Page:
Regarding the general public’s security awareness, PKP presented their “aware = safe” films. PKP also presented the “be aware/vade-mecum” campaign, which was launched to raise awareness of abandoned luggage after a fine was imposed on owners of such luggage.

SNCB showed their “quelque chose de suspect?” posters, which apply a humoristic approach when inciting citizens to report suspicious behaviour and items. They also showed posters from their Securail campaign.

The British Transport Police, together with Arriva, discussed both their “see it, say it, sorted” posters & train station announcements (for high risk trains, a user will hear the slogan every five minutes), which touch on the British culture by using the word “sorted”, aka taken care of, as well as their “61016” texting service for users to report crime or incidents on trains and at stations.

ARRIVA (as UITP member) presented an employee awareness campaign to deal with suspicious items and suspicious behaviour of employees and customers. In this context, it is planned to issue printed information that is to be translated into several languages. The topic of terrorist threats based on insider knowledge was also addressed.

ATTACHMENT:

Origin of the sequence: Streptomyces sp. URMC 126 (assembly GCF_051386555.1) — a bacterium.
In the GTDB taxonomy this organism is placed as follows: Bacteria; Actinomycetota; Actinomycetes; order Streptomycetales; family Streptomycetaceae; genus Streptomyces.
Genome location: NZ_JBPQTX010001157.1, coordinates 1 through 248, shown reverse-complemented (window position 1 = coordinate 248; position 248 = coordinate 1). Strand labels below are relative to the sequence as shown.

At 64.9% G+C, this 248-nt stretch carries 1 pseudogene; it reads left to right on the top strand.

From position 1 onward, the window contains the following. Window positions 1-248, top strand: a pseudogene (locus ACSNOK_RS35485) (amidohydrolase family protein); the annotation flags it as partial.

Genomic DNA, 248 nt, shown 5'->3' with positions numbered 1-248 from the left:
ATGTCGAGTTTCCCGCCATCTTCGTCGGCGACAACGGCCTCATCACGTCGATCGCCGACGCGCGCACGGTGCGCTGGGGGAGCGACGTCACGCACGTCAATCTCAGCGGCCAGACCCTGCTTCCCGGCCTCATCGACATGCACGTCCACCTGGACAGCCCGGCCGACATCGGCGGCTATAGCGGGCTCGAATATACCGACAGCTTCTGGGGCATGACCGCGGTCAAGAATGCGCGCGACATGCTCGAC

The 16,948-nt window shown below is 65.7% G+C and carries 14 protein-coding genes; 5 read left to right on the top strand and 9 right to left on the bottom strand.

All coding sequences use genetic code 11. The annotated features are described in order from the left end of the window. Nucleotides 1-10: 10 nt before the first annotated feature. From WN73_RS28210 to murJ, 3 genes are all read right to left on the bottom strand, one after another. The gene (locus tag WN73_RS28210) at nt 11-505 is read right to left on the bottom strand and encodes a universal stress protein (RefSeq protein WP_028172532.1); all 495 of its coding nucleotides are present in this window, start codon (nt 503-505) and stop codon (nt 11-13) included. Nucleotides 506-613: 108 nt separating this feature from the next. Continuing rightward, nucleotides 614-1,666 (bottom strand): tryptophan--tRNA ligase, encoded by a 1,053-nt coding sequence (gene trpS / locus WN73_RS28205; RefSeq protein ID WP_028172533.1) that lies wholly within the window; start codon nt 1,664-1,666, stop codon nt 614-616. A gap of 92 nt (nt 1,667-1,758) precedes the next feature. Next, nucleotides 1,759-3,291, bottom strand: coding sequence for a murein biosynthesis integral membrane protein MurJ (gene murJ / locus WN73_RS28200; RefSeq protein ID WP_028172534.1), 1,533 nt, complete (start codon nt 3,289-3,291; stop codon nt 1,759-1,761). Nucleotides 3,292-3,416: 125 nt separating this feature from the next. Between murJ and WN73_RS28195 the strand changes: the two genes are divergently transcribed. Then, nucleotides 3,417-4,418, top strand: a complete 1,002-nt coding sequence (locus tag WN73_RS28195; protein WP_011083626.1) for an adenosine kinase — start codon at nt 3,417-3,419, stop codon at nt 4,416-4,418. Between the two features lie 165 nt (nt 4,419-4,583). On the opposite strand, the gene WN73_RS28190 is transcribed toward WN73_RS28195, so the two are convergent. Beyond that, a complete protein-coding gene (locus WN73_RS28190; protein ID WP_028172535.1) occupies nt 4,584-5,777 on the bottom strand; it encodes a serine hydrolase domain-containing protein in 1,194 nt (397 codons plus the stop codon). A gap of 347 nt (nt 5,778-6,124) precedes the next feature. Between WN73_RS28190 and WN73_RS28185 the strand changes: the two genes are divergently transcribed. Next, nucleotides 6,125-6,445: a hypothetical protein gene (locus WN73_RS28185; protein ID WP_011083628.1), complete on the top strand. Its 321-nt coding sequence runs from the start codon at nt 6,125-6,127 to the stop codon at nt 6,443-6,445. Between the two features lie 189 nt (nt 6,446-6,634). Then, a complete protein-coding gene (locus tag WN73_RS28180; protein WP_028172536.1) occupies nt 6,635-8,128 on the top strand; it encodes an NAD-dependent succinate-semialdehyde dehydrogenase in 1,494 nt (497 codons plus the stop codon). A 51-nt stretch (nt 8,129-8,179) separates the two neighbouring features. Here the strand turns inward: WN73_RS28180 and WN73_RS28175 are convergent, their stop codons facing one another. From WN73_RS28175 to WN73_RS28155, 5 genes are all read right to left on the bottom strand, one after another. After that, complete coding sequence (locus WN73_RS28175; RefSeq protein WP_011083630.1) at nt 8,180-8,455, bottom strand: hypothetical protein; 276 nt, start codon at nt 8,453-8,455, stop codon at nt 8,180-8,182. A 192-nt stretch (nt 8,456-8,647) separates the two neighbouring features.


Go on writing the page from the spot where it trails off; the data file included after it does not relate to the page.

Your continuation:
The first afternoon session focused on the French Vigipirate security plan. A representative from the French Ministry of transport explained the Vigipirate plan and its implementation in France. While the plan itself has been around since before the 2015 terrorist attacks in France, those incidents reinforced the need to create a security culture among citizens. As one of the critical infrastructures cited in the Vigipirate plan, SNCF has had to implement various security measures. Thus, SNCF shared various security raising campaigns they have implemented for their staff, including two videos on the importance of always closing security doors and always reporting left luggage.